ECHS channel

The serving senior officers, barring a few, do not look at the problems of ex-servicemen in a realistic manner. Whey they retire, the reality dawns on them but then it is too late. A former Army Commander told this writer many years ago: “I now feel that I could have done much more for the ex-servicemen”.

Take the example of the Ex-servicemen Contributory Health Scheme (ECHS), which is a good health scheme but its implementation is slow. In certain stations, the empanelment of chemists gets delayed for too long. The ECHS cases have to follow the static formations channel. A case from the station headquarters should go to the sub-area headquarters and then from there to the command headquarters. But some sub-areas send their cases to the corps headquarters, which being an active formation does not come in the channel of ECHS correspondence.

Misuse of health scheme

Cases have come to the notice of the ECHS authorities where some members tried to get reimbursement for the treatment that they had taken before becoming members of the scheme by altering the date of their treatment. This is a wrong practice and must stop.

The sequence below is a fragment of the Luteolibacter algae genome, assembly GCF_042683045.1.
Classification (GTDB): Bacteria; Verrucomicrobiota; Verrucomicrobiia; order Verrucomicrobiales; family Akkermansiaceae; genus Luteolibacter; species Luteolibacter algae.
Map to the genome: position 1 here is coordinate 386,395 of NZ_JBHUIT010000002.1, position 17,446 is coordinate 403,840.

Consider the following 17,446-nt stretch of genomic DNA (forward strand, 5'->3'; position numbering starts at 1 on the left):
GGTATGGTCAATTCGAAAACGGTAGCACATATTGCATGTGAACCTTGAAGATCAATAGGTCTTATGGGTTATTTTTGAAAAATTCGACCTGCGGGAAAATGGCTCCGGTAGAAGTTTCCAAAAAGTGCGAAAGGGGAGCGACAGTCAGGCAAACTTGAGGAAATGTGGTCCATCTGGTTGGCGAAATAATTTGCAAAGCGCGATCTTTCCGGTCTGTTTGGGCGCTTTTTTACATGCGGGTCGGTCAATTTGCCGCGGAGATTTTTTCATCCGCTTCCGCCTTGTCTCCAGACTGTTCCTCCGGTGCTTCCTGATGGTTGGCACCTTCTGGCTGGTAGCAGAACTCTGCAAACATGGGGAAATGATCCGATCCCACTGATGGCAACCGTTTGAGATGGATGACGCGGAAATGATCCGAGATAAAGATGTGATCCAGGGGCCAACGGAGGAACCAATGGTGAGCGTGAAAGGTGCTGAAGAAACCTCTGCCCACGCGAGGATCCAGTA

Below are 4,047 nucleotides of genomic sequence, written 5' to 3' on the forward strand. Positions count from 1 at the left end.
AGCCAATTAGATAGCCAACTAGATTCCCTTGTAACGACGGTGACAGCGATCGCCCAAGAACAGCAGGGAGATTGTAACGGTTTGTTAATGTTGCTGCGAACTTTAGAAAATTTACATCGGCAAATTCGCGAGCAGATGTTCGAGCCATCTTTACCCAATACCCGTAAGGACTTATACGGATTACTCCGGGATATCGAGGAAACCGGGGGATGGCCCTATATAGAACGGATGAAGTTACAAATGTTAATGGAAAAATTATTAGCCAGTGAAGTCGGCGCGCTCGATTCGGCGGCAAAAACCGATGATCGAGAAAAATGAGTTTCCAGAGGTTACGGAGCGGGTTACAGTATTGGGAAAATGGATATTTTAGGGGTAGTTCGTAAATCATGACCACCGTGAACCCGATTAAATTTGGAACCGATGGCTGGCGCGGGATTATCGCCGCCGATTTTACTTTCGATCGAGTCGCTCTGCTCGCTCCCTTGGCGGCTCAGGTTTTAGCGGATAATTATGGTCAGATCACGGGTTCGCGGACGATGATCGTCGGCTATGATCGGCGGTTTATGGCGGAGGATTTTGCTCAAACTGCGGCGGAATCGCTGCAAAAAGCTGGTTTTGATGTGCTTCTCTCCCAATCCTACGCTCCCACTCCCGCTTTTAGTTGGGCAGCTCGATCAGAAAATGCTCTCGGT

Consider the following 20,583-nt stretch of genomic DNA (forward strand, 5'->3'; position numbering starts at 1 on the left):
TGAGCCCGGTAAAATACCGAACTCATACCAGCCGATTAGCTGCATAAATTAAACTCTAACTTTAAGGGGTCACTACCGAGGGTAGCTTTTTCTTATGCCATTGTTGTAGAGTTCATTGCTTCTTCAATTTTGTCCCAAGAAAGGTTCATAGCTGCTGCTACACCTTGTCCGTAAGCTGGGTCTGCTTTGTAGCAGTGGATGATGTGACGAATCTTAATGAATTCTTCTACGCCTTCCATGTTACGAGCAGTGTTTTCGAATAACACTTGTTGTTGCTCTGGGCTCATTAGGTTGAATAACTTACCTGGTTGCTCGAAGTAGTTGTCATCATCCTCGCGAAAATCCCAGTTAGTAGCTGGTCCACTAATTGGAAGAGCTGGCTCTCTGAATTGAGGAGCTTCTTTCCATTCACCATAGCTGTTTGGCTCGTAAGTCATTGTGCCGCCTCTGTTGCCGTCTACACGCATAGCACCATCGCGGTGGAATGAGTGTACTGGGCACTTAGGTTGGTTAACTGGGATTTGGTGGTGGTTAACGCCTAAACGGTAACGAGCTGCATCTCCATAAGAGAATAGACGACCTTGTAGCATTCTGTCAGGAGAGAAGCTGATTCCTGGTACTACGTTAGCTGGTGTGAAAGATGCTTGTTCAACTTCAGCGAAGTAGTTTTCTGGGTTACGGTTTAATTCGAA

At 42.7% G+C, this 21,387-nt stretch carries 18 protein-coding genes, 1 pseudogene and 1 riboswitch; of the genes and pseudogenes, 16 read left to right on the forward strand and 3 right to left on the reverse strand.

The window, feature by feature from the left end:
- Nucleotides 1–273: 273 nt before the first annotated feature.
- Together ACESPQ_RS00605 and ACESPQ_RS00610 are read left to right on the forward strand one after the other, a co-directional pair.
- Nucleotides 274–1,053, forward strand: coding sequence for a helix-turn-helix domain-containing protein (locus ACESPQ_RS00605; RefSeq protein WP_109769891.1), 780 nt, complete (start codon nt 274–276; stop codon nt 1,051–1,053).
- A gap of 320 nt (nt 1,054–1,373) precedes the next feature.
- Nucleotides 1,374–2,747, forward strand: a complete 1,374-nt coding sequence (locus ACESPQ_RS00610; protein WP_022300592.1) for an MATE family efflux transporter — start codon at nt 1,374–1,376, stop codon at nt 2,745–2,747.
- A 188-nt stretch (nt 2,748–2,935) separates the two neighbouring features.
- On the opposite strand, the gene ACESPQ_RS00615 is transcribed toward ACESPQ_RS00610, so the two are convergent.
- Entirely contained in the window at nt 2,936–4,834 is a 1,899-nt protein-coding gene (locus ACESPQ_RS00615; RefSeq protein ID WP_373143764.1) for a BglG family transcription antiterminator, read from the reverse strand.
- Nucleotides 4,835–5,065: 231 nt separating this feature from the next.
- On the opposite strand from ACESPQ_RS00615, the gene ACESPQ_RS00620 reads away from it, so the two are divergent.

— Pritam Bhullar



Woman dies as car collides with tanker
Our Correspondent

Chandigarh, May 23
A 75 year old woman, died in a road accident within minutes of attending her maternal granddaughter’s wedding here this afternoon. Gurdeep Kaur, hailing from Saharanpur died on the spot when the Wagon R in which she was travelling collided with an oil tanker from behind.

Four others were injured and admitted to Government Medical College and Hospital (GMCH), Sector 32. The accident took place around 5. 30 p.m. near the Tribune chowk. The police later arrested Gulwant Sharma, the driver of the oil tanker, who had fled from the spot, leaving the tanker behind. He is a resident of Sandole village in Hisar district in Haryana.